As Americans, we are torn between two disparate images of poverty. One is the romantic poverty of Thoreau and Saint Francis, the holy poverty of simple lives. The other is vilified poverty, the poverty of the “welfare queen” and the “bum.” The holy poor live in stories and myth. The vilified poor live on the streets, in their cars, on the floors of already crowded houses, and in makeshift shelters. Their lives are marked by insecurity, lack, and stigma.
In truth, the vilified poor are individuals just like us. They often have jobs, spouses, and children. They have hopes, dreams and fears. They agonize over how to make ends meet and worry about their kids. Like all of us, they want to be happy. Most would very much like to get out of poverty.
Getting out of poverty can be difficult, especially for families, and that’s why Neighborhood Place of Puna exists. We offer families the support and skills they need to raise safe and healthy children. We also support and advocate for them as they struggle to overcome the many obstacles along the path out of poverty.
Such was the case for a young woman who came into our program. Lehua (not her real name) had several children and was actively looking for work. She was participating in the First-to-Work employment training program and had good references from her volunteer work.
The difficulties began when she was offered employment in a position for which she was very qualified. After 9/11, laws covering the types of legal identification required for employment, and how that identification can be acquired, were radically changed. It became harder to get a valid ID, ostensibly to keep non-US citizens from getting IDs and employment. However, it also made it more difficult for those trapped in poverty to get the ID essential to work legally in post-9/11 America.
The new job required Lehua to drive, so a simple state ID, used for identification purposes only, was not going to be sufficient for employment. (A state ID is used for identification purposes only.) She needed a valid driver’s license and auto insurance. Unfortunately, Lehua’s driver’s license had expired, and she could not renew it until she paid off several hundred dollars in outstanding tickets. Of course, Lehua didn’t just need a driver’s license to be employed. She needed one so she could legally drive her children to and from school, go grocery shopping, and run all of the many errands necessary for a young mom with children.
Certainly Lehua bears some of the responsibility for her predicament. In the best case scenario, she would not have allowed unpaid fines to accrue to the point that she was unable to renew her driver’s license. But this is the reality of poverty. Even the best-intentioned and most motivated people are forced to make hard choices about which bills to leave unpaid, or what essentials to go without.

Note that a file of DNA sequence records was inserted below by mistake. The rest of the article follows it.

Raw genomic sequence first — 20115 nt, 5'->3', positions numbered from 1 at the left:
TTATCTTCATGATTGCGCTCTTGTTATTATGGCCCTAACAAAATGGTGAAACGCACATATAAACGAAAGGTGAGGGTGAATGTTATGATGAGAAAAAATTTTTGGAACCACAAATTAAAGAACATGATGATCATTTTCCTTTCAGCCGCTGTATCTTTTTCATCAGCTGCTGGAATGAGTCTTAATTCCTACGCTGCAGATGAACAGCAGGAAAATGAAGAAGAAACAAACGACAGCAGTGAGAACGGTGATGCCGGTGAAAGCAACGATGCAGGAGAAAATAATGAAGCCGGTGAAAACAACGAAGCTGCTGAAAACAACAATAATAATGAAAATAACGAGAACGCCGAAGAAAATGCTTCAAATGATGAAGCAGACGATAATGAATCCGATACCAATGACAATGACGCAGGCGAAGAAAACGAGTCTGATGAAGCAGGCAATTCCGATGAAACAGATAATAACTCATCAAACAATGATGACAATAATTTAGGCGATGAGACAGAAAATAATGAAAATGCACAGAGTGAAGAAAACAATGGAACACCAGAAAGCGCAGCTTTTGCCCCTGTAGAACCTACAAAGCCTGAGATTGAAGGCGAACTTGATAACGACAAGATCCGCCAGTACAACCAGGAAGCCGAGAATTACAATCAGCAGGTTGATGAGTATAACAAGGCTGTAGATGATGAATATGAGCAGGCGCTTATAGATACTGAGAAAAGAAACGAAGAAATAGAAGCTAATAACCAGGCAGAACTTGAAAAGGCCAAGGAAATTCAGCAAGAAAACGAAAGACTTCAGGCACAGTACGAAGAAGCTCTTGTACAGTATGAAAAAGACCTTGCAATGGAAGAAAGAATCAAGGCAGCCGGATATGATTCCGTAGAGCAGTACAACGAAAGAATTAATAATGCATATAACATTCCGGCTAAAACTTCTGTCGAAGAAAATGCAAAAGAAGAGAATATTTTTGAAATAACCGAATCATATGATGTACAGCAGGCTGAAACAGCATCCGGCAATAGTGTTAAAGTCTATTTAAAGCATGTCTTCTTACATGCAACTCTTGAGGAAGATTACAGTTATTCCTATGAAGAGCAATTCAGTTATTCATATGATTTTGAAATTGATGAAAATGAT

Lehua was trying to do the right thing, turning her life around by seeking and finding employment. However, the lack of something as basic as a valid driver’s license was standing in her way.
Fortunately, Lehua was in Neighborhood Place of Puna’s Family Strengthening program. First, our staff worked with Lehua and the court to try to put together a payment plan that would allow Lehua to get her driver’s license renewed while paying off her fines. Although the judge was sympathetic to Lehua’s situation, he was not willing to set up a payment plan.
Undaunted, Neighborhood Place of Puna reached out to some of our supporters and secured a micro-loan for Lehua. With their help, Lehua was able to pay off her fines. The court clerk expedited the paperwork, and instead of waiting weeks, Lehua was able to reapply for and receive her driver’s license the very next day.
Without Neighborhood Place of Puna’s help, Lehua would have remained unemployed. She would have continued to drive her kids to school illegally, with an expired driver’s license, no insurance, and expired registration and safety inspection. Very likely, she would have received more tickets and citations, pushing her even farther away from the possibility of legal employment. Without employment, she would have quickly depleted her five years of TANF (Temporary Assistance to Needy Families) benefits and have been left without any financial means. She would likely have been trapped in poverty for the rest of her life, in spite of her willingness to work and earn money for her family.
Fortunately, this is not how Lehua’s story ends. Neighborhood Place of Puna was able to help her overcome some of the obstacles in her path to success. She is now happily employed and passionate about the work that she is doing, work that helps her community. She has paid off the micro-loan she received from Neighborhood Place of Puna. Because she is now employed, she has qualified for a program that assisted her with the down payment on a more reliable newer car. There are still challenges and difficulties, as there are in all of our lives. But for Lehua, escaping poverty is now a real possibility.
Paul Normann, Executive Director
Image: “Paiute Deadfall Trap” by Yourcelf – Own work. Licensed under CC BY-SA 3.0 via Wikimedia Commons – http://commons.wikimedia.org/wiki/File:Paiute_Deadfall_Trap.JPG#/media/File:Paiute_Deadfall_Trap.JPG
I am glad that you enjoyed the post. We all start with where we are. Maybe it is difficult for you to write. However, I am sure that if you look, you can find something that you can do to help make things a little better in your “neighborhood.”
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